The question about triumph over adversity has always been about how can we turn it around despite all that has happened? How can we help another person ask the better question of “What is life asking of me?” I believe that we can transform our states to ask “what is life asking of me?” when we practice the following four things diligently.

  1. Equip yourself with the options even in ‘peace time’.

Soldiers train in peace for times of war. Similarly, we should learn to deal with adversity when times are happy and good. Make use of minor negative conditions to ask “what is life asking of me?”

When you fail at managing your anger at home, keep this question handy and ask it often. Get someone else to remind you of your state and encourage you to ask this question.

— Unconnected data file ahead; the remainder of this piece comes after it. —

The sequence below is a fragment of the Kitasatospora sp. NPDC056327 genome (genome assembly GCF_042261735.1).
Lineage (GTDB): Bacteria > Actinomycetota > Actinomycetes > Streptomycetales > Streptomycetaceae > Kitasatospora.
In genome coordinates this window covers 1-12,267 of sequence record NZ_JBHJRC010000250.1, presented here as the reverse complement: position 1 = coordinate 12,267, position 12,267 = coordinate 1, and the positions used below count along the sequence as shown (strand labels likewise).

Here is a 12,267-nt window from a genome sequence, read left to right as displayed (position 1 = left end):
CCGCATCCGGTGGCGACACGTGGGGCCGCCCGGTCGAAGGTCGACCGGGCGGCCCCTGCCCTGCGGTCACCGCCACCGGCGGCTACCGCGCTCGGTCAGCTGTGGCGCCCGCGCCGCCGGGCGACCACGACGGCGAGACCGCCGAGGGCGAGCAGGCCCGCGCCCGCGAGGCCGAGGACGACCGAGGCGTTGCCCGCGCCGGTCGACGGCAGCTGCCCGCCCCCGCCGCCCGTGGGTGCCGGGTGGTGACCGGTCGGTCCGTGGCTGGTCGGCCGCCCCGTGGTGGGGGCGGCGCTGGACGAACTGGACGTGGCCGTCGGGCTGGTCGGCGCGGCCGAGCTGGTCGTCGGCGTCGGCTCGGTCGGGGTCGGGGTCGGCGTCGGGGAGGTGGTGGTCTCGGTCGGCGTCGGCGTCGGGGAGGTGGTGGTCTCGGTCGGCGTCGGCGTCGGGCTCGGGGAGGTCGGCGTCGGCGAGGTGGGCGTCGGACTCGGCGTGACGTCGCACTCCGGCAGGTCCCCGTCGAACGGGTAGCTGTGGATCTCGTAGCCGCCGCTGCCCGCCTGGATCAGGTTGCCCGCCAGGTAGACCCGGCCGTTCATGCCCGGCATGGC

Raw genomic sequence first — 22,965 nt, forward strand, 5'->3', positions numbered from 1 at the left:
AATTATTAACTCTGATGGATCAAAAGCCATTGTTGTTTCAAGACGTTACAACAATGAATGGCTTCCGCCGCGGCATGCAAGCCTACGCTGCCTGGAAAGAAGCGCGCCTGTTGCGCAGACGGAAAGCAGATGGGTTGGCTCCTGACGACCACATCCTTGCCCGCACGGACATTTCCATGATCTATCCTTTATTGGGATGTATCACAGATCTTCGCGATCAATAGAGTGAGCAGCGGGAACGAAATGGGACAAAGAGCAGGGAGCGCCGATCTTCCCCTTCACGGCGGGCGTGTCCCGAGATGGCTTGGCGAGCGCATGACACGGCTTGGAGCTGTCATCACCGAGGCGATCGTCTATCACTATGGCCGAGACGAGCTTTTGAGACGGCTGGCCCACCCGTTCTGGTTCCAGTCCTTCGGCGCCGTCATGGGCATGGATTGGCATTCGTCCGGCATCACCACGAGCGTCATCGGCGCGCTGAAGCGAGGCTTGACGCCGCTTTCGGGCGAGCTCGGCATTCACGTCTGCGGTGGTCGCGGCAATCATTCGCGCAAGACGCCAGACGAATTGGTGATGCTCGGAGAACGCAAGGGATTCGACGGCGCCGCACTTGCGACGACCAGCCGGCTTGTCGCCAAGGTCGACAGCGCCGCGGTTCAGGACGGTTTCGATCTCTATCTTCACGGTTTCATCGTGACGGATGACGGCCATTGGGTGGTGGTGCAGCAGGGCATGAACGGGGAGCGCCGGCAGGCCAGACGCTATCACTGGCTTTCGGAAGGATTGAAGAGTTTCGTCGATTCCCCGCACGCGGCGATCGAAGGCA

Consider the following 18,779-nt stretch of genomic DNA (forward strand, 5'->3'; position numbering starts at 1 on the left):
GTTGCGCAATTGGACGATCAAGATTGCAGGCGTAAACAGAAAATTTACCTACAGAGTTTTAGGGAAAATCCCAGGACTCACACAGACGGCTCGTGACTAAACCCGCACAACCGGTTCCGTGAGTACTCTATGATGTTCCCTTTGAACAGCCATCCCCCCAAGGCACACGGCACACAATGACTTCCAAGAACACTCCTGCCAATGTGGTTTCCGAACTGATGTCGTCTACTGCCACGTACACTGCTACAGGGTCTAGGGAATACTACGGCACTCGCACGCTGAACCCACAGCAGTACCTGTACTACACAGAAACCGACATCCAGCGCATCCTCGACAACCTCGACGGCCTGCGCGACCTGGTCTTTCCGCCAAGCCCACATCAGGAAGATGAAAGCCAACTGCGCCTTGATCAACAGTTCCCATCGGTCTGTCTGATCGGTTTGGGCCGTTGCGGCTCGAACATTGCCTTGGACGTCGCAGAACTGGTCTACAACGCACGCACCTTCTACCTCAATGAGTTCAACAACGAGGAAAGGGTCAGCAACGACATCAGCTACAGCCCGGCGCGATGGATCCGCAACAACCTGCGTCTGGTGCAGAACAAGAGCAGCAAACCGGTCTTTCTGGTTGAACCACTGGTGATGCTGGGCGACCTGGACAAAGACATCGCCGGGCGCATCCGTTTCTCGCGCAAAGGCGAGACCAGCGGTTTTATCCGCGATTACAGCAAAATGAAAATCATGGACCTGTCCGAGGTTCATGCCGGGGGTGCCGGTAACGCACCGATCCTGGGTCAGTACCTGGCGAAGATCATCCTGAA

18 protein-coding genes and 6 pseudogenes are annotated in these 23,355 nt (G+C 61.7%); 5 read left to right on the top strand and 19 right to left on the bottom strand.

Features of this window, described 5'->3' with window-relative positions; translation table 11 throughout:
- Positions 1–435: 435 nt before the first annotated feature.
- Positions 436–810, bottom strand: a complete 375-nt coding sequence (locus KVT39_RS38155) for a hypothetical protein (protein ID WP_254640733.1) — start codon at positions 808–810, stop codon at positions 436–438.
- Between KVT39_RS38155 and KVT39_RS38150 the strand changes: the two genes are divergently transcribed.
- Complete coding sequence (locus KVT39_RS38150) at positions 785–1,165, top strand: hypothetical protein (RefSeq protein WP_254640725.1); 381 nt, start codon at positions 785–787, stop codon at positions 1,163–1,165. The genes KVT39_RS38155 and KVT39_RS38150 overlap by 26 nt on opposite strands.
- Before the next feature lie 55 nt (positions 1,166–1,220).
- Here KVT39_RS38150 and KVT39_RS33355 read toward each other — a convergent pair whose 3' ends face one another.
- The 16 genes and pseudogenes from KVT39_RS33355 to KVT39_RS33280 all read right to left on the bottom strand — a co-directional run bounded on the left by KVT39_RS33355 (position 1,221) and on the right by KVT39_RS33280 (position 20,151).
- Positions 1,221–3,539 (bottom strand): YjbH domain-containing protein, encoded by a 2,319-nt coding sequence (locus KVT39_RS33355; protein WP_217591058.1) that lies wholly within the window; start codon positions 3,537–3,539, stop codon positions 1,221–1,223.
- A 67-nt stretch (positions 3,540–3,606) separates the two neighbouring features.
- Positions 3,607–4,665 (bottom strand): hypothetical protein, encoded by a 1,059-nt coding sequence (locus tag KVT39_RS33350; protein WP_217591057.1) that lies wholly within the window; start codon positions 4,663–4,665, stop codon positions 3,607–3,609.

Once you start thinking along “what is life asking of me?” you will find that your focus is shifting for the better. With practice, this question becomes automatic when the need arises.

  1. Use your resourcefulness and initiative.

This is something that Stephen Covey of Seven Habits of Highly Effective People practiced on a regular basis with his family and colleagues. Whenever people chose a negative reaction to any situation, he would confront them with their actions and ask them what else could they have done?

There is an inevitable silence because of lack of ideas. This is the time he will come together with the person to use their combined resourcefulness and initiative to come up with empowering ideas to those situations. These ideas become viable options when negative emotion strikes again.

  1. Be in company of heroes.